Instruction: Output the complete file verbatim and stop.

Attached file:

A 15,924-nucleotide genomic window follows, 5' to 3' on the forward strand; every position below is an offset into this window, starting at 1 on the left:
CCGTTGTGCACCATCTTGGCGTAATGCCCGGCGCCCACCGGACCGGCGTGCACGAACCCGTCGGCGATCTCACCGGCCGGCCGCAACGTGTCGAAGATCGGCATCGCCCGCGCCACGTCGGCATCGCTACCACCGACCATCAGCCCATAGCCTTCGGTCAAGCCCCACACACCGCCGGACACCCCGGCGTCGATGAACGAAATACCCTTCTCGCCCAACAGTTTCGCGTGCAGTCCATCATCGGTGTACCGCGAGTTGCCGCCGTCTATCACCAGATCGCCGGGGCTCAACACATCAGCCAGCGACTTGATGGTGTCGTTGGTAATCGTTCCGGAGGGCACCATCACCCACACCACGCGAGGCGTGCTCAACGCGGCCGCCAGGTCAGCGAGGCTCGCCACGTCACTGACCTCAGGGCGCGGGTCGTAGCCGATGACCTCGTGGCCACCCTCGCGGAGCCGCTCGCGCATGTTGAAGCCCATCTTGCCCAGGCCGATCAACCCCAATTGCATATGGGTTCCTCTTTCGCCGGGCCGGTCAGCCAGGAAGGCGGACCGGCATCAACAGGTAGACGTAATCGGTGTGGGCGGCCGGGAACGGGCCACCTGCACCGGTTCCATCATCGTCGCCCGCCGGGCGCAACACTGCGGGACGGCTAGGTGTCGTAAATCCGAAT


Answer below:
A 15,924-nucleotide genomic window follows, 5' to 3' on the forward strand; every position below is an offset into this window, starting at 1 on the left:
CCGTTGTGCACCATCTTGGCGTAATGCCCGGCGCCCACCGGACCGGCGTGCACGAACCCGTCGGCGATCTCACCGGCCGGCCGCAACGTGTCGAAGATCGGCATCGCCCGCGCCACGTCGGCATCGCTACCACCGACCATCAGCCCATAGCCTTCGGTCAAGCCCCACACACCGCCGGACACCCCGGCGTCGATGAACGAAATACCCTTCTCGCCCAACAGTTTCGCGTGCAGTCCATCATCGGTGTACCGCGAGTTGCCGCCGTCTATCACCAGATCGCCGGGGCTCAACACATCAGCCAGCGACTTGATGGTGTCGTTGGTAATCGTTCCGGAGGGCACCATCACCCACACCACGCGAGGCGTGCTCAACGCGGCCGCCAGGTCAGCGAGGCTCGCCACGTCACTGACCTCAGGGCGCGGGTCGTAGCCGATGACCTCGTGGCCACCCTCGCGGAGCCGCTCGCGCATGTTGAAGCCCATCTTGCCCAGGCCGATCAACCCCAATTGCATATGGGTTCCTCTTTCGCCGGGCCGGTCAGCCAGGAAGGCGGACCGGCATCAACAGGTAGACGTAATCGGTGTGGGCGGCCGGGAACGGGCCACCTGCACCGGTTCCATCATCGTCGCCCGCCGGGCGCAACACTGCGGGACGGCTAGGTGTCGTAAATCCGAAT